microRNAs (miRNAs) are important noncoding small RNAs that regulate mRNAs in eukaryotes. However, under which circumstances different miRNAs/miRNA families exhibit different evolutionary trajectories in plants remains unclear. In this study, we sequenced the small RNAs and degradome from a basal eudicot, sacred lotus (Nelumbo nucifera or lotus), to identify miRNAs and their targets. Combining with public miRNAs, we predicted 57 pre-eudicot miRNA families from different evolutionary stages. We found that miRNA families featuring older age, higher copy and target number tend to show lower propensity for miRNA family loss (PGL) and stronger signature of purifying selection during divergence of temperate and tropical lotus...
October 15, 2016: Plant Journal: for Cell and Molecular Biology
Hugo Chauvet, Olivier Pouliquen, Yoël Forterre, Valérie Legué, Bruno Moulia
Gravity perception plays a key role in how plants develop and adapt to environmental changes. However, more than a century after the pioneering work of Darwin, little is known on the sensing mechanism. Using a centrifugal device combined with growth kinematics imaging, we show that shoot gravitropic responses to steady levels of gravity in four representative angiosperm species is independent of gravity intensity. All gravitropic responses tested are dependent only on the angle of inclination from the direction of gravity...
October 14, 2016: Scientific Reports
Yong-Jiang Zhang, Fulton E Rockwell, Adam C Graham, Teressa Alexander, N Michele Holbrook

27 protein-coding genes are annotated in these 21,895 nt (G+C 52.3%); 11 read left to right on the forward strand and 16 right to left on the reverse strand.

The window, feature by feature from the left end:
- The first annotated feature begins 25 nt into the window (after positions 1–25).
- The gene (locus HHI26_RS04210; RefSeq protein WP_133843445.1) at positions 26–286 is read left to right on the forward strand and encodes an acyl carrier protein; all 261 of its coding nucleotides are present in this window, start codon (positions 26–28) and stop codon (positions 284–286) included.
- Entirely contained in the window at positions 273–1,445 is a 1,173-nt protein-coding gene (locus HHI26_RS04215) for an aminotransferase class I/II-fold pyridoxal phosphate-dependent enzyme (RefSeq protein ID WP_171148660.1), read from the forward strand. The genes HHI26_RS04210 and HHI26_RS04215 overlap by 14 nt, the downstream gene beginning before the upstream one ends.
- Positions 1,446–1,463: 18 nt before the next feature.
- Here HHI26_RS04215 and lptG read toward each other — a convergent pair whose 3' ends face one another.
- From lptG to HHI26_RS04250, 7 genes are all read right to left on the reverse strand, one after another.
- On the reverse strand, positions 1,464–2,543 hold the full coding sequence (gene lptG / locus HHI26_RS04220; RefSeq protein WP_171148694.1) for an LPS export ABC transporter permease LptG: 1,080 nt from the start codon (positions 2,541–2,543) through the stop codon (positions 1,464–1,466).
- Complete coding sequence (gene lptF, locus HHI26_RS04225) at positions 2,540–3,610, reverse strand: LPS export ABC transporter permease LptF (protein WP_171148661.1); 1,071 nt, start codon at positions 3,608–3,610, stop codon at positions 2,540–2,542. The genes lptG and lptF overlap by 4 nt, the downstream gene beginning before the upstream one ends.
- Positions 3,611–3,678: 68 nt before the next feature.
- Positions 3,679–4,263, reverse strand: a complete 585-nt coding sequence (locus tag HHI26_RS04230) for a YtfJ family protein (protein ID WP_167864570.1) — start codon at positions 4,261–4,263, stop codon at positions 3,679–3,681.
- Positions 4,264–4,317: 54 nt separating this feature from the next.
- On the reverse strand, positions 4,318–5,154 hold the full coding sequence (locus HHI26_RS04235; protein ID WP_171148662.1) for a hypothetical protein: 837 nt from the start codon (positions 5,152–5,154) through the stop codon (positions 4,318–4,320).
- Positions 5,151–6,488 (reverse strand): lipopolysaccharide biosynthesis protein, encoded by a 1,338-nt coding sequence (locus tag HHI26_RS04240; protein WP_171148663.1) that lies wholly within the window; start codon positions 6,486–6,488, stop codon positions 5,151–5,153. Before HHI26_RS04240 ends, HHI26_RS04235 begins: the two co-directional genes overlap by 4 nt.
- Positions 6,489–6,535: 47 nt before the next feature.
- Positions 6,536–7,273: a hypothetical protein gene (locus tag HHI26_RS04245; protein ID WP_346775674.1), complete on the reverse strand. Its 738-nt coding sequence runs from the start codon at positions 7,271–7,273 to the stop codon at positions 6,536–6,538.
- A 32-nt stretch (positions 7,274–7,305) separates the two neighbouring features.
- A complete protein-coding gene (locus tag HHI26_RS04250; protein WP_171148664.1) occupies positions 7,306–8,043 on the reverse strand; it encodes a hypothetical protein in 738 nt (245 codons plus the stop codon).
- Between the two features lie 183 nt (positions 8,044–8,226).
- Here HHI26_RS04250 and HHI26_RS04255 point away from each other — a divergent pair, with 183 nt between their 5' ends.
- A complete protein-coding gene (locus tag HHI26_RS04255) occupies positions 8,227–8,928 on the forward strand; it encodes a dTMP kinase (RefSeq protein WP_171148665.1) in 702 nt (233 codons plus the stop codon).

We report a novel form of xylem dysfunction in angiosperms: reversible collapse of the xylem conduits of the smallest vein orders that demarcate and intrusively irrigate the areoles of Quercus rubra leaves. Cryo-scanning electron microscopy revealed gradual increases in collapse from ~ -2 MPa down to ~ -3 MPa, saturating thereafter (to -4 MPa). Over this range cavitation remained negligible in these veins. Imaging of rehydration experiments showed spatially variable recovery from collapse within 20 seconds, and complete recovery after two minutes...
October 12, 2016: Plant Physiology
Arnab Kumar De, Narottam Dey, Malay Kumar Adak
In the present experiment a pteridophytic species Azolla and an angiospermic species Vernonia were evaluated on the basis of cellular reactivity for herbicidal action through ongoing concentrations. Initially, both the species recorded a significant activity of IAA-oxidase as mark of IAA metabolism with herbicidal sensitivity. Still, Vernonia species were more affected on 2,4-D mediated auxin catabolism. The loss of auxin concentrations on the tissues by 2,4-D reaction was also reflected on growth parameters including relative growth rate and chlorophyll biosynthesis...
July 2016: Physiology and Molecular Biology of Plants: An International Journal of Functional Plant Biology
James F Smith, John L Clark, Marisol Amaya-Márquez, Oscar H Marín-Gómez